To be perfectly honest I hate that in my profession they keep inventing new buzz words for age old ways of working and interacting with young children. It feels to me that it is a way to make some feel superior in their understanding to others. If you don’t quite get what it means it is quite likely something you are already naturally doing, but without giving it a name.
‘Sustained shared thinking’ occurs when two or more individuals ‘work together’ in an intellectual way to solve a problem, clarify a concept, evaluate an activity, extend a narrative etc.
Both parties must contribute to the thinking and it must develop and extend the understanding. It was more likely to occur when children were interacting 1:1 with an adult or with a single peer partner and during focussed group work. The Effective Provision of Pre-School Education (EPPE) Project (2004)
If you are engaged with a child’s play, if you are working together, listening and sharing ideas, if you are helping a child to understand something, you are likely engaged in sustained shared thinking. Imagine blowing bubbles for a toddler, they watch the bubbles and watch you blow them. As the bubbles blow away, the bubbles pop and the child continues to look for them. You might blow a bubble onto their hand so the child can feel it pop or show them how to pop it with their finger. The child engages in a new game, popping the bubbles for fun. This is sustained shared thinking.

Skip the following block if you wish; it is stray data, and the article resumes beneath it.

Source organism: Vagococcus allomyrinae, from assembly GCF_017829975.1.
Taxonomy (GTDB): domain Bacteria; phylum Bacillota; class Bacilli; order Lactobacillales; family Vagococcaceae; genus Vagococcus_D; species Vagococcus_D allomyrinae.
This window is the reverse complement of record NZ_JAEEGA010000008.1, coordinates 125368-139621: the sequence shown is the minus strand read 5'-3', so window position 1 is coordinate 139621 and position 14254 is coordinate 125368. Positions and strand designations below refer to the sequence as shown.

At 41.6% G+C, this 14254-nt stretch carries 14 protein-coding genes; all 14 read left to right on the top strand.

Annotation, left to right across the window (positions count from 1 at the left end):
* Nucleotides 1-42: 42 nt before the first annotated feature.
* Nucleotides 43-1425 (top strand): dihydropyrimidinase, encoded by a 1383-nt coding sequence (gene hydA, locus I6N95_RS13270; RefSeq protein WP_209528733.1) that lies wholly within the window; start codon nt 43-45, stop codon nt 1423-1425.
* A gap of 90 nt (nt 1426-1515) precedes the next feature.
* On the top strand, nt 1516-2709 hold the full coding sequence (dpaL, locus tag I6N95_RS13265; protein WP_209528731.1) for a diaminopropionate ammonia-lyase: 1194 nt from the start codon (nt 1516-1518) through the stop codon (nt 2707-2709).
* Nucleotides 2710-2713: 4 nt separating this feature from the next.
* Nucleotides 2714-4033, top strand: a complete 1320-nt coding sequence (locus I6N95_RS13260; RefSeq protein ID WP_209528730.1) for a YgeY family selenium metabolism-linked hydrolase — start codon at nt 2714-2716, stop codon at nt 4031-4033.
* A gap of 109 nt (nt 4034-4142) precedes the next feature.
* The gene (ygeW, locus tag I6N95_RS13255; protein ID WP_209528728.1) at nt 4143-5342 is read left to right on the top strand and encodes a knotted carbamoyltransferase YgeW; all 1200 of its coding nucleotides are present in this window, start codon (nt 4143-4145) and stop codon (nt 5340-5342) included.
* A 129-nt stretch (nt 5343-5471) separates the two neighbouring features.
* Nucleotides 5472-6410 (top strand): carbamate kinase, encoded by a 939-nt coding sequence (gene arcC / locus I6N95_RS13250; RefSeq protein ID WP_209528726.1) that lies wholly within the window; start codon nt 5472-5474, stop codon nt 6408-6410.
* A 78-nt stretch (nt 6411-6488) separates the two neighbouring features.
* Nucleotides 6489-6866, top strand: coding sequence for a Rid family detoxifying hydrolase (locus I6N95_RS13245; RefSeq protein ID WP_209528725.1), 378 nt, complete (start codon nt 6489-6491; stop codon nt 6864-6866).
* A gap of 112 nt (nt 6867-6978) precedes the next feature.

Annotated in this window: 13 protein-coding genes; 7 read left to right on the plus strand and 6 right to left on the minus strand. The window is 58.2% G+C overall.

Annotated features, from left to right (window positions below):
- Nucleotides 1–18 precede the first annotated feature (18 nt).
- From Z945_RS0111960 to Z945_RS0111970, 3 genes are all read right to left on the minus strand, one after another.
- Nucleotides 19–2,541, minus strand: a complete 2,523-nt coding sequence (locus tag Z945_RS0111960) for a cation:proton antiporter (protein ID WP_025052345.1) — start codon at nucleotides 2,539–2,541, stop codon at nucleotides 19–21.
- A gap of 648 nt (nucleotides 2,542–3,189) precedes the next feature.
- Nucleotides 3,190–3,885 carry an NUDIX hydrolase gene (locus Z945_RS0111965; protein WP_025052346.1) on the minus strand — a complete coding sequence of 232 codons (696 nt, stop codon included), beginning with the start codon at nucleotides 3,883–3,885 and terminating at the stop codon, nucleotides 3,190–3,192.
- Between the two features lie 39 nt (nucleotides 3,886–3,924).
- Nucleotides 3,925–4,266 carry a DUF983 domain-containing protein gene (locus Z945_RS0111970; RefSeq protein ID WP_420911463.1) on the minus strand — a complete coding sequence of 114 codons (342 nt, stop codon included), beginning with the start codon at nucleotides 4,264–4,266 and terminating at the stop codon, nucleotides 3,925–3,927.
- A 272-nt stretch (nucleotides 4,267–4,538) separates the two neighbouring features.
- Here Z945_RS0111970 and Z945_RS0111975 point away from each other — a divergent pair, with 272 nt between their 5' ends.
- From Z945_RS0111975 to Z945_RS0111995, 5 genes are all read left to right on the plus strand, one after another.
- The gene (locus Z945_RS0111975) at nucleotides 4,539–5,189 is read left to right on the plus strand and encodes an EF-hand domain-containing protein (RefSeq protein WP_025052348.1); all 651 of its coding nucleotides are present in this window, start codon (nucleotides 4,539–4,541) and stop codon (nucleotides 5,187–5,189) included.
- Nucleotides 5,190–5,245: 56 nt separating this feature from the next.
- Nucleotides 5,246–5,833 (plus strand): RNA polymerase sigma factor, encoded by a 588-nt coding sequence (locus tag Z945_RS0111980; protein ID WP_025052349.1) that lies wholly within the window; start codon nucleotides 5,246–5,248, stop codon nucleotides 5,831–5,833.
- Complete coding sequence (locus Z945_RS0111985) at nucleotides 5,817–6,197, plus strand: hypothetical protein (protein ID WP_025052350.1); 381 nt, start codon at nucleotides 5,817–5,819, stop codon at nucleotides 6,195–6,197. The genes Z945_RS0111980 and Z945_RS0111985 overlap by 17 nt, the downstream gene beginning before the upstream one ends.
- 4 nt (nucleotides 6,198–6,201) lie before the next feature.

I often see questions asked about suitable activities to promote sustained- shared thinking. Any open-ended, creative activity will lend it self to sustained shared thinking – the key is the level of engagement and nature of interaction between teacher and child. Also any genuine discussions you have with the children when you are learning from one another and discussing in depth opinions, thoughts and ideas are examples of sustained shared thinking. Take time to listen and understand what the children are thinking, before jumping in with our own ideas.
It might be helpful to think of these questions. If you can use these questions in your interactions with the children then you will be engaging in sustained shared thinking.
That’s really interesting, can you tell me more?
So you think that…..
You started with…..
Offering own experiences
When I was little I thought that….
I like to listen to music when I am busy.
So we think that the sugar will dissolve in hot water?
I think I understand let me just check what you said.
Can I show you another way?
How about if we try this?
Perhaps we need to think about it?
Don’t forget that you said the sugar would dissolve in warm water
Let’s just go back to what you did/said/thought.
You thought really hard about where to put the door, now where could you put the windows?
If we try this what might happen?
What other ideas might work?
Are there any other possibilities?
Do you think the 3 bears would like Goldilocks to be their friend?
Asking Open Questions
How did you…? Why does this…..? What happens next?
What do you think? Where would you?
Offering Alternative Viewpoint
Let’s pretend we are…… What might we do?
Perhaps Goldilocks didn’t think she was being mean when she ate the porridge?
Disclaimer: these questions came from training delivered by North Somerset early years team but may originate from another source.